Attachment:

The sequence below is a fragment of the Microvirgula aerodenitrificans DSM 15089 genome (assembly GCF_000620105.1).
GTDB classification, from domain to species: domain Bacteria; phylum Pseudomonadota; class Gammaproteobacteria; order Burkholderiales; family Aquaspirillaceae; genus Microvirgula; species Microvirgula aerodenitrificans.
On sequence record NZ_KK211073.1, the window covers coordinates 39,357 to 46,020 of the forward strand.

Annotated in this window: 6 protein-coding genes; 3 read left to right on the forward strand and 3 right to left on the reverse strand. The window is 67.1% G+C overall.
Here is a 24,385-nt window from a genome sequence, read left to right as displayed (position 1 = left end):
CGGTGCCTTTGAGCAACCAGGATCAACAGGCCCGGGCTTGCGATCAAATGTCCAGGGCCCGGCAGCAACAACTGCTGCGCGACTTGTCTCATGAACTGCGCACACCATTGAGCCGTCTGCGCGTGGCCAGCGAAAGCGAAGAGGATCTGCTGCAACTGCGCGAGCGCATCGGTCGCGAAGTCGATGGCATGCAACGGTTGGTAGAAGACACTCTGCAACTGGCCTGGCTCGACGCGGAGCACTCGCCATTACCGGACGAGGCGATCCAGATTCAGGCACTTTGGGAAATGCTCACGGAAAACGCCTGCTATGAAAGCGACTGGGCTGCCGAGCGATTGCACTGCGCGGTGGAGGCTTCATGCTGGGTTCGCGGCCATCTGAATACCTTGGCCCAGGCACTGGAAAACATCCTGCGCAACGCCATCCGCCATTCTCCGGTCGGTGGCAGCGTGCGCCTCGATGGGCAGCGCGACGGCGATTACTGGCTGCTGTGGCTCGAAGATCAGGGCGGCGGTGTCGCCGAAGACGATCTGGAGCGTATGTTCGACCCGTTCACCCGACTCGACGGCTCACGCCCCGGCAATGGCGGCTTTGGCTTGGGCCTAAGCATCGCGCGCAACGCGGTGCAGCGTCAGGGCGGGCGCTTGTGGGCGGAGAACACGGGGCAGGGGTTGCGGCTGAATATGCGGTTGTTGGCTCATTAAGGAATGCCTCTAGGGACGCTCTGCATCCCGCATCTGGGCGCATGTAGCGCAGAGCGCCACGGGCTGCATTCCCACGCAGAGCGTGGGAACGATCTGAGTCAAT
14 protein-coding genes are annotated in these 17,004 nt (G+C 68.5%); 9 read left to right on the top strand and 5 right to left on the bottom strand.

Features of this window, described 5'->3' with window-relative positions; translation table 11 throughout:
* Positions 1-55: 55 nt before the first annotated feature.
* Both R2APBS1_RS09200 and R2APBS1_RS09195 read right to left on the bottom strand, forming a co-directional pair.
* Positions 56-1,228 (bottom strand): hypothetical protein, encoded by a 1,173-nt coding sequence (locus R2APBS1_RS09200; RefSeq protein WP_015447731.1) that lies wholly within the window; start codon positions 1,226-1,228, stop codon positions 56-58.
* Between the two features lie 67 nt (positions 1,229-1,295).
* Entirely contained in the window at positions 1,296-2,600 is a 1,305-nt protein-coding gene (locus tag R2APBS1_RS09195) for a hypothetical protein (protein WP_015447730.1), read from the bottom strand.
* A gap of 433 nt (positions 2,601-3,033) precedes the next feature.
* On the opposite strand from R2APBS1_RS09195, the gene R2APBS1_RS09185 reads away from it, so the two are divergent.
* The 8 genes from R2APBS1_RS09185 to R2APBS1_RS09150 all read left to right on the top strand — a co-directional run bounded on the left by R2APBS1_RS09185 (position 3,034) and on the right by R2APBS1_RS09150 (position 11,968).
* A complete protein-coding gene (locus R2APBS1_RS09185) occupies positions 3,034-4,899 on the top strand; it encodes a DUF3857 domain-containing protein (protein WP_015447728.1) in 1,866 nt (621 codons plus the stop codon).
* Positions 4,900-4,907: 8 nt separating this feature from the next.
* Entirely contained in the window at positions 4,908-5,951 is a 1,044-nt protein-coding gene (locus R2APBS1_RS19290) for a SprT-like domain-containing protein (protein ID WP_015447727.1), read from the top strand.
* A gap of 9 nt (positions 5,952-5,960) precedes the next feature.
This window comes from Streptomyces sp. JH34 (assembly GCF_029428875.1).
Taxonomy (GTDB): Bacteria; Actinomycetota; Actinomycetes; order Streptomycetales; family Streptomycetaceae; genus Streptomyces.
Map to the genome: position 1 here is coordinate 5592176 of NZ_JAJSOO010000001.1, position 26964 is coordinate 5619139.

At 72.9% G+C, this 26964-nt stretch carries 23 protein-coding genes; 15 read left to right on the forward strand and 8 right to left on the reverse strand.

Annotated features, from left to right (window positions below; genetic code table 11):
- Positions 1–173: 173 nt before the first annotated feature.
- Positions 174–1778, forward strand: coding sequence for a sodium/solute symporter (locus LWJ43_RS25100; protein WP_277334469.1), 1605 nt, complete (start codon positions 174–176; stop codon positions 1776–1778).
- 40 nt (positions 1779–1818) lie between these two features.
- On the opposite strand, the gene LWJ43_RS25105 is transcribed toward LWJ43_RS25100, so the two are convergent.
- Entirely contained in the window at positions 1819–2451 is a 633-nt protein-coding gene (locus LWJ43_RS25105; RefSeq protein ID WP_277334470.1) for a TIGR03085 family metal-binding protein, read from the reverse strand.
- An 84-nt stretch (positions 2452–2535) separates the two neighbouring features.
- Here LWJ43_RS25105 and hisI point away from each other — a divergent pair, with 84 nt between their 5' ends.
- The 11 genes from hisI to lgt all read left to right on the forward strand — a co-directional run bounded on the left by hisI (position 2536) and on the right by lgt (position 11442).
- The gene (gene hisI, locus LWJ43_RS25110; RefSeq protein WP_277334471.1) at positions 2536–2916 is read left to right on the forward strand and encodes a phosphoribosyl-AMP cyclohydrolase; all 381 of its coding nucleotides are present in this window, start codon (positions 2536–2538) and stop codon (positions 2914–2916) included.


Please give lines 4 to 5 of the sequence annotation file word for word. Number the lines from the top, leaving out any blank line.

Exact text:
Annotated in this window: 6 protein-coding genes; 3 read left to right on the forward strand and 3 right to left on the reverse strand. The window is 67.1% G+C overall.
Here is a 24,385-nt window from a genome sequence, read left to right as displayed (position 1 = left end):